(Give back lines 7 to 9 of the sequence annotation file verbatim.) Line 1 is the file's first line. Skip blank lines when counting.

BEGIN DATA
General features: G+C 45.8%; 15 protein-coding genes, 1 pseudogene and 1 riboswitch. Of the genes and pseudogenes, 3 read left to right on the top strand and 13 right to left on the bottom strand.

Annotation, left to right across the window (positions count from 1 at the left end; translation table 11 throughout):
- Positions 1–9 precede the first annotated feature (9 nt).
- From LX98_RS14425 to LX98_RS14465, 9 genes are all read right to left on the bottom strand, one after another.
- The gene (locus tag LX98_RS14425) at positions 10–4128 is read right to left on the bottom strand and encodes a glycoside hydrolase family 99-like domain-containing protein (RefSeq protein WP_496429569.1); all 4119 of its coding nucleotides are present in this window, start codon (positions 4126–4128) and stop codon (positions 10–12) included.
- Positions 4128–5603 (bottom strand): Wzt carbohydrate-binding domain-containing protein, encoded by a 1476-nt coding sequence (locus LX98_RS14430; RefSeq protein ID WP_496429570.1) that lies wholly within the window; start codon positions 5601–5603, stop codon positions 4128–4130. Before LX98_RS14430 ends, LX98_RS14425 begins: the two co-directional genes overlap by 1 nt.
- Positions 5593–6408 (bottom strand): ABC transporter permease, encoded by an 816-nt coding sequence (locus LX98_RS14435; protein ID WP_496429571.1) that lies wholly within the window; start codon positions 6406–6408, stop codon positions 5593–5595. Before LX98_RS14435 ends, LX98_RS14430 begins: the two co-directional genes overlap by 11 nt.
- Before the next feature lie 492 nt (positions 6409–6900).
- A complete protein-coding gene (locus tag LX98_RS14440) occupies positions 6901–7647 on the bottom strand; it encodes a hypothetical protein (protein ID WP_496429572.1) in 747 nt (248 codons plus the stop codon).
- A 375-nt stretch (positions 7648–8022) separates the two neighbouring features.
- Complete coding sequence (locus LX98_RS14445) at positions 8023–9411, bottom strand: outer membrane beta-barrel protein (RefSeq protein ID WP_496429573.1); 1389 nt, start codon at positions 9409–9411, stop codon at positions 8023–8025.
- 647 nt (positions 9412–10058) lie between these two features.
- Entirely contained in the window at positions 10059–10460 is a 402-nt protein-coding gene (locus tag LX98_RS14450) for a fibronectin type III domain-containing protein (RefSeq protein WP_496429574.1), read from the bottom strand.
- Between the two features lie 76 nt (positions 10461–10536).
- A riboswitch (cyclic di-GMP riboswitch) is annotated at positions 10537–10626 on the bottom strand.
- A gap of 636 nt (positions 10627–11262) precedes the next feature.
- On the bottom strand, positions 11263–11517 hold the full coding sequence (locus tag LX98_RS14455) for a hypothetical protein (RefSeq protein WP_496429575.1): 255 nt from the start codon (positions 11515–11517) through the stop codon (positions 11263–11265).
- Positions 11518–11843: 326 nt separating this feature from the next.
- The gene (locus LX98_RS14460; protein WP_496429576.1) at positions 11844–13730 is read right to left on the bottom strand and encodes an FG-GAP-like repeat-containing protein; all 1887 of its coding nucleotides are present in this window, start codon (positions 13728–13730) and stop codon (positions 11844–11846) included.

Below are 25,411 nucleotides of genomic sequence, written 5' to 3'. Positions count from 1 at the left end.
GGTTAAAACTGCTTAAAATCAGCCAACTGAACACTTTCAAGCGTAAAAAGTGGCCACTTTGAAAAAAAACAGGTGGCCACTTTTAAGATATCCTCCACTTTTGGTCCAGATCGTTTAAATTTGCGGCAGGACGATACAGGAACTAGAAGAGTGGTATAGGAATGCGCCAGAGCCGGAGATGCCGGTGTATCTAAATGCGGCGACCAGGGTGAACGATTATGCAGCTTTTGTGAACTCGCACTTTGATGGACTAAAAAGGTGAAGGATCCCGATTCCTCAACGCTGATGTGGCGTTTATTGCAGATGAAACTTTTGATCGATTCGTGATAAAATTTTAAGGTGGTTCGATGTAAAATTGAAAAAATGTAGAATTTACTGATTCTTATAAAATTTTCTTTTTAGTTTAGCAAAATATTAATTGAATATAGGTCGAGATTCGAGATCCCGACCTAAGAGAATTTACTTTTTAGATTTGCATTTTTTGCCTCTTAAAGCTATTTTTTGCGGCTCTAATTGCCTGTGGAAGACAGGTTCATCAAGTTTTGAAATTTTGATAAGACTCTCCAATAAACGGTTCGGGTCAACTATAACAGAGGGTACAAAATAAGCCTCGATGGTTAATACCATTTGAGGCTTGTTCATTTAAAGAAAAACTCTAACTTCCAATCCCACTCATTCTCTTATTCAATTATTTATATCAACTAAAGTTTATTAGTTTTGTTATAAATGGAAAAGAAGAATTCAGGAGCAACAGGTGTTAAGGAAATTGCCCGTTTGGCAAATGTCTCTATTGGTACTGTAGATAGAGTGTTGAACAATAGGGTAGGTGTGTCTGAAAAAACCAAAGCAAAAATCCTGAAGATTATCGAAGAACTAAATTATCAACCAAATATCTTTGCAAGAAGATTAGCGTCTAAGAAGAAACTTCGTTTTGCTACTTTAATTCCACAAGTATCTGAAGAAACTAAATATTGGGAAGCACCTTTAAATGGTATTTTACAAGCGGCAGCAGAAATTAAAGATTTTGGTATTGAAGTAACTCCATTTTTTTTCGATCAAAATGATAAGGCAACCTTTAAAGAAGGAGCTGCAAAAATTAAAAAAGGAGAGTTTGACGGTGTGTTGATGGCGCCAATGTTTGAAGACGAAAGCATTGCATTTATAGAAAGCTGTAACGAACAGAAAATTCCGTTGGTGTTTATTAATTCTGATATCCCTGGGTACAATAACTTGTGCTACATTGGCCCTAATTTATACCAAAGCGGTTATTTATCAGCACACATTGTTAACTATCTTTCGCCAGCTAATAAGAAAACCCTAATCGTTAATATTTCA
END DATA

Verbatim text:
- Positions 5593–6408 (bottom strand): ABC transporter permease, encoded by an 816-nt coding sequence (locus LX98_RS14435; protein ID WP_496429571.1) that lies wholly within the window; start codon positions 6406–6408, stop codon positions 5593–5595. Before LX98_RS14435 ends, LX98_RS14430 begins: the two co-directional genes overlap by 11 nt.
- Before the next feature lie 492 nt (positions 6409–6900).
- A complete protein-coding gene (locus tag LX98_RS14440) occupies positions 6901–7647 on the bottom strand; it encodes a hypothetical protein (protein ID WP_496429572.1) in 747 nt (248 codons plus the stop codon).